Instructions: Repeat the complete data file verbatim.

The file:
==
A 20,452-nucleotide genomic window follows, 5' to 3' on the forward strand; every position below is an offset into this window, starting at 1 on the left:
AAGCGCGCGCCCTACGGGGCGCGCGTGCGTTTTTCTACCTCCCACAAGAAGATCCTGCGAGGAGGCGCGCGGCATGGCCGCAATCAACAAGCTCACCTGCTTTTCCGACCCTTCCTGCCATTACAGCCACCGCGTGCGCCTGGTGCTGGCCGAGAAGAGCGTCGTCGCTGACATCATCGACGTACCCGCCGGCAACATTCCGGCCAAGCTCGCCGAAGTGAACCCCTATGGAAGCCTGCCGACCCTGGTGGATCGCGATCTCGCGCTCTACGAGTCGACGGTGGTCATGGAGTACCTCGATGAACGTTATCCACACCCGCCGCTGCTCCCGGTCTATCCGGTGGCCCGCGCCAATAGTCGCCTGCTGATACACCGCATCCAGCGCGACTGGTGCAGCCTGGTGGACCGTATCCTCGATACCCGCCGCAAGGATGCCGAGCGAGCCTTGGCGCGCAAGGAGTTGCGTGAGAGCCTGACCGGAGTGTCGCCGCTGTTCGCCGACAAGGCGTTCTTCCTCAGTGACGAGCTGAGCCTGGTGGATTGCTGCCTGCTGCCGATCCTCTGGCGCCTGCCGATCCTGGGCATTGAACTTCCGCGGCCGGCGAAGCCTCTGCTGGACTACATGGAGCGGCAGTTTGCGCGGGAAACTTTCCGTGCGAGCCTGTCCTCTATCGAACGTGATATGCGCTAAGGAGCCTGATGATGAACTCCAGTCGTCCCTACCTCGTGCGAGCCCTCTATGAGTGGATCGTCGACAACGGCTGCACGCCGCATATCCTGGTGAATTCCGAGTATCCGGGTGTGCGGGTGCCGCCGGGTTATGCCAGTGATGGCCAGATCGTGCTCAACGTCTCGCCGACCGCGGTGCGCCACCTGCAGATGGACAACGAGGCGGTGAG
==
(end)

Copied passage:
A 20,452-nucleotide genomic window follows, 5' to 3' on the forward strand; every position below is an offset into this window, starting at 1 on the left:
AAGCGCGCGCCCTACGGGGCGCGCGTGCGTTTTTCTACCTCCCACAAGAAGATCCTGCGAGGAGGCGCGCGGCATGGCCGCAATCAACAAGCTCACCTGCTTTTCCGACCCTTCCTGCCATTACAGCCACCGCGTGCGCCTGGTGCTGGCCGAGAAGAGCGTCGTCGCTGACATCATCGACGTACCCGCCGGCAACATTCCGGCCAAGCTCGCCGAAGTGAACCCCTATGGAAGCCTGCCGACCCTGGTGGATCGCGATCTCGCGCTCTACGAGTCGACGGTGGTCATGGAGTACCTCGATGAACGTTATCCACACCCGCCGCTGCTCCCGGTCTATCCGGTGGCCCGCGCCAATAGTCGCCTGCTGATACACCGCATCCAGCGCGACTGGTGCAGCCTGGTGGACCGTATCCTCGATACCCGCCGCAAGGATGCCGAGCGAGCCTTGGCGCGCAAGGAGTTGCGTGAGAGCCTGACCGGAGTGTCGCCGCTGTTCGCCGACAAGGCGTTCTTCCTCAGTGACGAGCTGAGCCTGGTGGATTGCTGCCTGCTGCCGATCCTCTGGCGCCTGCCGATCCTGGGCATTGAACTTCCGCGGCCGGCGAAGCCTCTGCTGGACTACATGGAGCGGCAGTTTGCGCGGGAAACTTTCCGTGCGAGCCTGTCCTCTATCGAACGTGATATGCGCTAAGGAGCCTGATGATGAACTCCAGTCGTCCCTACCTCGTGCGAGCCCTCTATGAGTGGATCGTCGACAACGGCTGCACGCCGCATATCCTGGTGAATTCCGAGTATCCGGGTGTGCGGGTGCCGCCGGGTTATGCCAGTGATGGCCAGATCGTGCTCAACGTCTCGCCGACCGCGGTGCGCCACCTGCAGATGGACAACGAGGCGGTGAG